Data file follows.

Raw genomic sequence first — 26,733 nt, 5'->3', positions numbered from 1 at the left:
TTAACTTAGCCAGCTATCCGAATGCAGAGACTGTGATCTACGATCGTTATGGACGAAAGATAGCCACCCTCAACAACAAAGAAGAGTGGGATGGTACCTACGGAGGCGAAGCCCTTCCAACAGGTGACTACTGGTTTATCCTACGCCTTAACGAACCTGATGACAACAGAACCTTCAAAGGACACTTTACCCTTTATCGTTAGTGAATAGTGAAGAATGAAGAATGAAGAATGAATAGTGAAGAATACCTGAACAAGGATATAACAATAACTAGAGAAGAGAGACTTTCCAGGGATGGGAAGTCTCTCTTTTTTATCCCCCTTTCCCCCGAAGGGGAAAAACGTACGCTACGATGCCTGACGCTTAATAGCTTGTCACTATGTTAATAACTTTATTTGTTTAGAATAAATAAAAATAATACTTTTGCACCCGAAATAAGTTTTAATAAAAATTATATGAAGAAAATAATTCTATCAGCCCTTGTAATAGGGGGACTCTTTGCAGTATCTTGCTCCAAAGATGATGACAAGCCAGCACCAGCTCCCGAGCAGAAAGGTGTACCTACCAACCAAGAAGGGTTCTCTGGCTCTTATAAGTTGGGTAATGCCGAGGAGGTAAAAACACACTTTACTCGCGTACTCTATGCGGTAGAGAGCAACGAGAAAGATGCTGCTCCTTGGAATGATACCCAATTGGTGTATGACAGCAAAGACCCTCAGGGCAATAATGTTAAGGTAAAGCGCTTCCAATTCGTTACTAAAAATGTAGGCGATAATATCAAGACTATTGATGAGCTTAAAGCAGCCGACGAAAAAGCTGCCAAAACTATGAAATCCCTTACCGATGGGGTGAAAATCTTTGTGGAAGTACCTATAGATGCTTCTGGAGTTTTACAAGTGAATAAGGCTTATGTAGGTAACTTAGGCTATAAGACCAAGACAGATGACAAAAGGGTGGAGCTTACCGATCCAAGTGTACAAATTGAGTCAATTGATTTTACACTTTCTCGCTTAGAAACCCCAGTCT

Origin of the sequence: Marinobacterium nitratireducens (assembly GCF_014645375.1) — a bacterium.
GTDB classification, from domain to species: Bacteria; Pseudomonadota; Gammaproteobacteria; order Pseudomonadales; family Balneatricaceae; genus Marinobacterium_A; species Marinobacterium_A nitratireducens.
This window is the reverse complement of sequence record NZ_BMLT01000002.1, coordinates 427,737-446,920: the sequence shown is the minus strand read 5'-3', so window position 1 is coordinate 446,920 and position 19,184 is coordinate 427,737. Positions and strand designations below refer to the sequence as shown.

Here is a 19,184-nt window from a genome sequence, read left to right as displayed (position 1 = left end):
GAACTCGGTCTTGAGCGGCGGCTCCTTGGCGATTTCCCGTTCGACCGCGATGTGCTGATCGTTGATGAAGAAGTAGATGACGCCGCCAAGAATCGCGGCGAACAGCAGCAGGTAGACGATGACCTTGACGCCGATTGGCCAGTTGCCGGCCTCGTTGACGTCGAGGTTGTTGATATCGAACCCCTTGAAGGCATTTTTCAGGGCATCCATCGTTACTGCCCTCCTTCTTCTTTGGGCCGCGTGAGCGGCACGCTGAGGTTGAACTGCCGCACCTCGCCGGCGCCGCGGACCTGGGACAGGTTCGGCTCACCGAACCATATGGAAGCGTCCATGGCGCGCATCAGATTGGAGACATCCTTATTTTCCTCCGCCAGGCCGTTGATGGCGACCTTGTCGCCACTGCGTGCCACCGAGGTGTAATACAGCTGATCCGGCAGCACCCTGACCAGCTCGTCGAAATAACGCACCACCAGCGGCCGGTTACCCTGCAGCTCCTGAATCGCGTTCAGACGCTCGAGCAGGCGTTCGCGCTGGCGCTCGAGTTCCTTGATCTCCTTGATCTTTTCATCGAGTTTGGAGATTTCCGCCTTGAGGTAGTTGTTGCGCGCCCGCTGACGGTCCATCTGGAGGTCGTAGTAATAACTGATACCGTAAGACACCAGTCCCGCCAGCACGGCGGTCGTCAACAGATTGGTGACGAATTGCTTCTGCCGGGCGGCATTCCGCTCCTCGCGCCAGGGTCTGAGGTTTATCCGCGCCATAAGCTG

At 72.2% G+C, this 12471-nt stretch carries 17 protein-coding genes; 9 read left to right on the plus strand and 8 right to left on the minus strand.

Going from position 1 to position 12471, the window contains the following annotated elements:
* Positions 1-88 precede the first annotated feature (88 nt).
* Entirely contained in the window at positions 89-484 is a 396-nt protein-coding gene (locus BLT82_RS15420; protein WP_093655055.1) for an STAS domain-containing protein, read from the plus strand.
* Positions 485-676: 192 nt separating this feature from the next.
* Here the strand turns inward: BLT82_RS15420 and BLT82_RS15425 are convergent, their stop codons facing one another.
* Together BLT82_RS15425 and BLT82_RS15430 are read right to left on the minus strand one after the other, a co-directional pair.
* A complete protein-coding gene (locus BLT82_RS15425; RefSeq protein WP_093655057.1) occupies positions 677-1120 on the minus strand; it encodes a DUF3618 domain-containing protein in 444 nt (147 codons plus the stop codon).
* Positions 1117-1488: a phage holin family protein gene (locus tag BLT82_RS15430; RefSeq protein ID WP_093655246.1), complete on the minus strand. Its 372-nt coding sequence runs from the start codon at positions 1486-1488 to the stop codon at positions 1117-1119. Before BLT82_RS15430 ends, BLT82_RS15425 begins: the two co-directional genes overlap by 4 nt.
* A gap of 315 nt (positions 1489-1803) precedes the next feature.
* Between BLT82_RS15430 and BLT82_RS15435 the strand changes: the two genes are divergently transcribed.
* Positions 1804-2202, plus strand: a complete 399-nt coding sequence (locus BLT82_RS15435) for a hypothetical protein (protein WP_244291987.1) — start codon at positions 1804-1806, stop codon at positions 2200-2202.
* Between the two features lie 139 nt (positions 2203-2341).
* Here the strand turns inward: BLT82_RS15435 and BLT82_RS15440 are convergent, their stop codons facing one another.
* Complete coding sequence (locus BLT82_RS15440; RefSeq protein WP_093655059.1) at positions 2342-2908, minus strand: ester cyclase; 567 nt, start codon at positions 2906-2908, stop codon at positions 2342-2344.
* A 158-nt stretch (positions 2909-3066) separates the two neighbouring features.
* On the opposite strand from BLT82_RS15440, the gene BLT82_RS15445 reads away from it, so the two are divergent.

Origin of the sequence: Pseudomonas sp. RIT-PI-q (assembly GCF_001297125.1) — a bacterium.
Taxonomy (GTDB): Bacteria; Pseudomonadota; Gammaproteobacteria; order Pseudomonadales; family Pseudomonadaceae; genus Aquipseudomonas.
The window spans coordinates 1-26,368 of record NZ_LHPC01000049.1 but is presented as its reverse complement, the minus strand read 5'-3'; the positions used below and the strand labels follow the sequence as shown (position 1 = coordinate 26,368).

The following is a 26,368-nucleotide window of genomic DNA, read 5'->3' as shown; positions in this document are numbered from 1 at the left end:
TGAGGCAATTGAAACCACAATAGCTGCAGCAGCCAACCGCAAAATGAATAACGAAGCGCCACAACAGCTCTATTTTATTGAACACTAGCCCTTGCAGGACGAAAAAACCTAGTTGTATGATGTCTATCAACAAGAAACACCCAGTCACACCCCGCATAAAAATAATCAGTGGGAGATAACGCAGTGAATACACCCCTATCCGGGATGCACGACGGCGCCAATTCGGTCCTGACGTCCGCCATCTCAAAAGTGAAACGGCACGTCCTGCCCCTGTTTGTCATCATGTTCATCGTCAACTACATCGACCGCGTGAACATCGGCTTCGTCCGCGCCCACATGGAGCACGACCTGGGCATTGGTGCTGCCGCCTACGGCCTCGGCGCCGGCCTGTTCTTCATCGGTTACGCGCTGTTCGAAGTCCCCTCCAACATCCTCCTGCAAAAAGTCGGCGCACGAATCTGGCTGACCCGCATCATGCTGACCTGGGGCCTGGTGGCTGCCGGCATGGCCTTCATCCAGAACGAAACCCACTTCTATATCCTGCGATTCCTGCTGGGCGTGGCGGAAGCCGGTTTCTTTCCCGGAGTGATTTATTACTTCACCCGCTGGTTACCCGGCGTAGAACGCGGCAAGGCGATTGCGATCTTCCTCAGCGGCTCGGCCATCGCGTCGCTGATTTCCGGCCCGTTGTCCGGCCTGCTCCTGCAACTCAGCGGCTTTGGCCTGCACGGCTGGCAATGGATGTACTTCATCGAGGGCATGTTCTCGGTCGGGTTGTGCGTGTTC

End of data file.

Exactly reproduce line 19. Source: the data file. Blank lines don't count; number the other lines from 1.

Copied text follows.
* Positions 1804-2202, plus strand: a complete 399-nt coding sequence (locus BLT82_RS15435) for a hypothetical protein (protein WP_244291987.1) — start codon at positions 1804-1806, stop codon at positions 2200-2202.